Not all relationships with youth in the program are -- or should be -- the same, qualitatively.

To increase trust and safety within a group:

  • Acknowledge and recognize the strength, knowledge, and caretaking spirit of the youth with whom you work.
  • Use tension diffusers when a group conversation seems awkward. Check in; make giggle time if a topic is uncomfortable; create opportunities for anonymous questions, in the group or through a drop-box; instead of asking "What do you want to know?" at the beginning of a group conversation, ask "How's your day been?'"
  • To create and sustain an open space where youth can just be themselves, sometimes it's important to let go of curriculum.

Be intentional about how you share information:

  • Rethink "sharing." It doesn't have to be about divulging information -- it can be sharing energy, talents.
  • Figure out how much to share, by knowing what you want. If you view working with young people as a 9-5 and want boundaries to be clearly demarcated, be selective in how much you open yourself up in ways that are really personal.
  • Share to express who you are, but only share what you have worked through.
  • There are incremental ways to negotiate the personal between youth and adults.

It's important to take care of yourself as a youth worker.

  • This work becomes part of your personal -- thoughtfully consider what that means and what you need to do in response to it.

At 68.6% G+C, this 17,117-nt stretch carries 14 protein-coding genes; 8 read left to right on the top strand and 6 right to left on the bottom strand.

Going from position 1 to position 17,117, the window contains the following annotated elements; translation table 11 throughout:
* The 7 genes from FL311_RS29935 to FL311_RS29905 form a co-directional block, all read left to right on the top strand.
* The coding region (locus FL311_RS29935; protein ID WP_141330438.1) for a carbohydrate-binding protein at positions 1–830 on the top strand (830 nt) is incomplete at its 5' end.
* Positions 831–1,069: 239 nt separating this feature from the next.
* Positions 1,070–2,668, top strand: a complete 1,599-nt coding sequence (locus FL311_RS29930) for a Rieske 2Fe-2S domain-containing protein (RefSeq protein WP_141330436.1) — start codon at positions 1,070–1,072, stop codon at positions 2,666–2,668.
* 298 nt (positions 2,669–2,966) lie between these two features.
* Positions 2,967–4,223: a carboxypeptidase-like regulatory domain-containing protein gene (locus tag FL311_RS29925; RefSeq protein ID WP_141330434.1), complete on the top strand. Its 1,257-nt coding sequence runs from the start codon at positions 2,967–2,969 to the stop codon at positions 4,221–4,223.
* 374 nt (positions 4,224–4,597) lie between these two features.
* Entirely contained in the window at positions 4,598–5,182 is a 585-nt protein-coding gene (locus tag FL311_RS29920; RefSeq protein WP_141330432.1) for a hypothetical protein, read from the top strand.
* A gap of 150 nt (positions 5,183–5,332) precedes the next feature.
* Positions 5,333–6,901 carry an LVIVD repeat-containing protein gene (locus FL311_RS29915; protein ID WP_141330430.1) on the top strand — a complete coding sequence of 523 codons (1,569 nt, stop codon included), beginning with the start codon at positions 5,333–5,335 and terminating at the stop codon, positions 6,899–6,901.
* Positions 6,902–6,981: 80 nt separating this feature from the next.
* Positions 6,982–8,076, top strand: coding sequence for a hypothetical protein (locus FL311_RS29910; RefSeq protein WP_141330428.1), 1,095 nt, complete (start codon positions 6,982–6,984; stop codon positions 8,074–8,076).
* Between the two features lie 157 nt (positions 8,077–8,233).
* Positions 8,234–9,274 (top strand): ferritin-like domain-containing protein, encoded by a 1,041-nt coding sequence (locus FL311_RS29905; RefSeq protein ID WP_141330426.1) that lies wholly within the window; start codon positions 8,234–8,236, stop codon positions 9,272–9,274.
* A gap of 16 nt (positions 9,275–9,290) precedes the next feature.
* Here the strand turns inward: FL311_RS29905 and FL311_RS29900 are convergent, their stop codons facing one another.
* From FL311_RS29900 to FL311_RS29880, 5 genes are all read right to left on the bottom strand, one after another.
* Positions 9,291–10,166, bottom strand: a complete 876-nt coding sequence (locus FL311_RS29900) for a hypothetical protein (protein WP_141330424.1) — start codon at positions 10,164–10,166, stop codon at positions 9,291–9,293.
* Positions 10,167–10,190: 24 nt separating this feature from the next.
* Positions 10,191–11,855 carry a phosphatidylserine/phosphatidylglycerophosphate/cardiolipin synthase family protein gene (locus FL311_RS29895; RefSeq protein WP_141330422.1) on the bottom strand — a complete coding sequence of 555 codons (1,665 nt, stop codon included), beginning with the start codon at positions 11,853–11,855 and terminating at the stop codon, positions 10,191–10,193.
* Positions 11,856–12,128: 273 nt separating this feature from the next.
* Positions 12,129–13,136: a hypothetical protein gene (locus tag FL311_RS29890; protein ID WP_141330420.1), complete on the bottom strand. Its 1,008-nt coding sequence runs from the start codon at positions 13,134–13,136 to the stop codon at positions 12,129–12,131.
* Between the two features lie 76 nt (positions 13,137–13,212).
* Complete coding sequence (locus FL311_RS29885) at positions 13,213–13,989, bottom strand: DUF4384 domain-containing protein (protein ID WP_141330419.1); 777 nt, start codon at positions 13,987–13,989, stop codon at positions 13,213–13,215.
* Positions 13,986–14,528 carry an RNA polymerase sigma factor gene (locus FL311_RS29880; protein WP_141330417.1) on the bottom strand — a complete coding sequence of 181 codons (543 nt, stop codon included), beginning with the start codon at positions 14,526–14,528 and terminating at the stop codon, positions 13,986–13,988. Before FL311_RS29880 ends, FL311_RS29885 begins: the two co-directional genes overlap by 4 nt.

• Part of taking care of you is being taken care of. Remember that youth also want to be caretakers and teachers, so giving them the opportunity not only to share in your experiences and energy but also to take care of you in appropriate ways can strengthen your relationship with them.
  • Remember the relationship is two-way. Everyone gets something from everyone else.

Here are four proven ways to care for yourself when girls' painful lives and stories resonate in you:

  • Commit yourself to debrief sessions with your co-facilitator. If you work solo, try to journal immediately after sessions, as a check-in.
  • Have peer exchange sessions with other facilitators/mentors on a regular basis to debrief/decompress
  • Schedule a fun, kick-back kind of session once in a while to let youth and you relax, and maybe reflect after a hard situation.
  • Try writing a letter to the youth you work with, or give an opportunity for everyone to journal at the beginning of a session, after a harder session. This can be a good way to debrief to move ahead.

Thanks to Mariame Kaba of the Young Women's Action Team for facilitating the discussion among youth workers that generated these tips.